This World Toilet Day WaterAid commissioned a poll of women living across five slums in Lagos, Nigeria. The results show that one in five had first or second hand experience of verbal harassment and intimidation, or had been threatened or physically assaulted in the last year when going to the toilet. Anecdotal evidence from communities suggests that the scale of the problem may be much larger than this.
Other studies from Uganda, Kenya, India and the Solomon Islands show that such experiences of fear, indignity and violence are common place wherever women lack access to safe and adequate sanitation.
Sanitation remains a very neglected area of government attention around the world, and this is why its important to show how crucial toilets are to achieving women’s rights and development. Lack of toilets also affects productivity, livelihoods and health, and government investment in sanitation is proven to tackle extreme poverty and preventable diseases. For every £1 invested in water and sanitation, an average of £4 is returned in increased productivity.
Check out the new film at www.wateraid.org/1in3 and take the pledge, and you can add your voice to thousands of people around the world who are pushing their governments to keep the promises already made but not delivered on, and to ramp up their funding and delivery of sanitation services – especially to the poorest communities. It is also the first WaterAid film I know of to feature china figurines and fluffy pink slippers, so have a look and see what you think!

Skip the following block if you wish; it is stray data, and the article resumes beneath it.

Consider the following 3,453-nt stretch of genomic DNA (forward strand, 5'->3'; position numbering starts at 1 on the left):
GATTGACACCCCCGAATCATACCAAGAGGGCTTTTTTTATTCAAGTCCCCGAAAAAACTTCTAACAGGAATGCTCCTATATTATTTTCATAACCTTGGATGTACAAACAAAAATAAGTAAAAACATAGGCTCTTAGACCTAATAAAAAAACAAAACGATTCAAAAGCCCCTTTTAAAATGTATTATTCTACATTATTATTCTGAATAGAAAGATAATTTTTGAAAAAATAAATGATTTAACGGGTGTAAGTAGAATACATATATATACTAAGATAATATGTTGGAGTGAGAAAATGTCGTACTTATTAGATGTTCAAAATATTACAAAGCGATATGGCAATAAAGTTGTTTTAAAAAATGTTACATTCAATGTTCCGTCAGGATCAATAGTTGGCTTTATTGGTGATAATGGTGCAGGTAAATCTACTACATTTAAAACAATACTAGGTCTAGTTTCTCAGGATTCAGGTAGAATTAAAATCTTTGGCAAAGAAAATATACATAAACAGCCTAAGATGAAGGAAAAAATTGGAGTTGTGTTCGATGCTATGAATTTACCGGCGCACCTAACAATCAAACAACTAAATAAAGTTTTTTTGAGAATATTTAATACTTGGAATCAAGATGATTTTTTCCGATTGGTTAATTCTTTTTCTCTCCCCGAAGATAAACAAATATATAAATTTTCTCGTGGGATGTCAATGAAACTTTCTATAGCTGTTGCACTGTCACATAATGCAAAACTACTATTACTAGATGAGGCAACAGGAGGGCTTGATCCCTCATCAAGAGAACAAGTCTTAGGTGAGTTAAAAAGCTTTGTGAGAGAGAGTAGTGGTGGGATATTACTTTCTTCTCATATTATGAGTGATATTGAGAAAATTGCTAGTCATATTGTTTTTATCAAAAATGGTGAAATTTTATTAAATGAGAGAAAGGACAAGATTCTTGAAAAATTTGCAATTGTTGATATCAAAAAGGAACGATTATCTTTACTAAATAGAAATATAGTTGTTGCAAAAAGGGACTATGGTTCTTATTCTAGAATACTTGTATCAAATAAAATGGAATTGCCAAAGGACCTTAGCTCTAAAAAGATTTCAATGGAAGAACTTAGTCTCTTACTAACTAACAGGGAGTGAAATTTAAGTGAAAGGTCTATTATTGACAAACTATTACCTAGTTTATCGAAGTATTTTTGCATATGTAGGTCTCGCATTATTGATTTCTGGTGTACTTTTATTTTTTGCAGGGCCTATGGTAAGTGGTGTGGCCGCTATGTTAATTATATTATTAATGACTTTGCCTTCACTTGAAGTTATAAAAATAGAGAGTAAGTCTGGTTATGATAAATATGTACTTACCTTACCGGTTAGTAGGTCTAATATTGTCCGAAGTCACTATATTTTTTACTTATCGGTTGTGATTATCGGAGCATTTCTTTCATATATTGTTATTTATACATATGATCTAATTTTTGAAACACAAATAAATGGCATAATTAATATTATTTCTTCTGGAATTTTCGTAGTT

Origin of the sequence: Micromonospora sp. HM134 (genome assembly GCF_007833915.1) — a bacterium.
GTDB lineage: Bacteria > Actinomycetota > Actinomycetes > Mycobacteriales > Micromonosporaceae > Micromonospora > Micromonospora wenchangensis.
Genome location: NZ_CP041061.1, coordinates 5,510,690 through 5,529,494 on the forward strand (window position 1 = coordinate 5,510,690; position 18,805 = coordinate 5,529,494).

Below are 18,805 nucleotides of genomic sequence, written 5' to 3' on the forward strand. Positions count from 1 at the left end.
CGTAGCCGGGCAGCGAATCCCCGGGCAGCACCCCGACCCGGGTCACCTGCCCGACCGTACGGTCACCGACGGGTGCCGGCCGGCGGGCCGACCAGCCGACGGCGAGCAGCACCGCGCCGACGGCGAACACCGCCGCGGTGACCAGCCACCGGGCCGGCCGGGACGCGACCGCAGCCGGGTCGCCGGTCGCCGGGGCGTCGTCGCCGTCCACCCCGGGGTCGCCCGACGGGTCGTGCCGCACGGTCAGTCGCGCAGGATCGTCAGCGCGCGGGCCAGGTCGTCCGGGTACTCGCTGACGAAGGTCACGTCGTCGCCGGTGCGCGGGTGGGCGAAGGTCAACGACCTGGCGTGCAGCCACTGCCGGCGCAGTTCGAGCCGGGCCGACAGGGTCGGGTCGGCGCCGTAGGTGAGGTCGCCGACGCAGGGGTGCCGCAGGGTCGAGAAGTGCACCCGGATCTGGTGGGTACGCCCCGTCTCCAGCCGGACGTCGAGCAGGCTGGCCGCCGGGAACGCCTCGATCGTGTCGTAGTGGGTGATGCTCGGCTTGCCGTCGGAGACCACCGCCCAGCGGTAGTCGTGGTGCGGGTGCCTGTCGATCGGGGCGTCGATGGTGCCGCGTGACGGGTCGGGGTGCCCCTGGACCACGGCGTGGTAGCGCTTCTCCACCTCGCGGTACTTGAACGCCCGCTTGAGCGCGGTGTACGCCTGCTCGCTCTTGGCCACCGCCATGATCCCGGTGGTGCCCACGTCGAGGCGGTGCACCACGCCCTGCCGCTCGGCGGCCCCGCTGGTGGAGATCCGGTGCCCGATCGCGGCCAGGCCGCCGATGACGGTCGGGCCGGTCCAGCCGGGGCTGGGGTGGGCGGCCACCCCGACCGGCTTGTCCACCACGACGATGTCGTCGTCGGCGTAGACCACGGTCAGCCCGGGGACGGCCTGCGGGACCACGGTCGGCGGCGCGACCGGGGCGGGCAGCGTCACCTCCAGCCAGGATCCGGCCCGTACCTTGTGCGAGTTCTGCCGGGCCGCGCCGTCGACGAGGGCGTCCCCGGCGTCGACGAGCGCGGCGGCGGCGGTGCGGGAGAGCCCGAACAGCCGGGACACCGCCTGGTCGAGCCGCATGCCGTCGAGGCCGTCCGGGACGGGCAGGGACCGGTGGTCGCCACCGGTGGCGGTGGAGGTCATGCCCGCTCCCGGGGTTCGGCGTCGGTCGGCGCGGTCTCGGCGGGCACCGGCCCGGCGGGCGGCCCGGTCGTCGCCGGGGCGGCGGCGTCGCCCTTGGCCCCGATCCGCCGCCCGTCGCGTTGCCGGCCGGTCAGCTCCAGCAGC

Mar 12th, 2012 9:56 PM UTC
By Paulena Papagiannis
It’s been a good few days for Millennium Development Goals. Not one but two targets were reported as met last week, which means that we have reason to celebrate. First, the Economist reported on March 3 that global poverty in 2010 was half the level it was in 1990, meaning that in spite of the worldwide economic downturn, fewer people are living in absolute poverty. And on March 6, the United Nations reported that in 2010, 89 percent of the world’s population enjoyed access to safe drinking water — 1 percent more than the 88 percent requirement published at the Millennium Summit in 2000.
These accomplishments translate to much more than a mere check mark on the world’s proverbial to-do list. For the first time since 1981, the number of people living in absolute poverty is dropping — which means better opportunities for longer, healthier lives the world over. The fulfillment of the safe drinking water goal is crucial: Most deaths from diarrheal disease — which claims 3,000 children’s lives every day — are due to poor drinking water and shortcomings in sanitation and hygiene. As more people gain access to good water, fewer will suffer from diarrheal disease.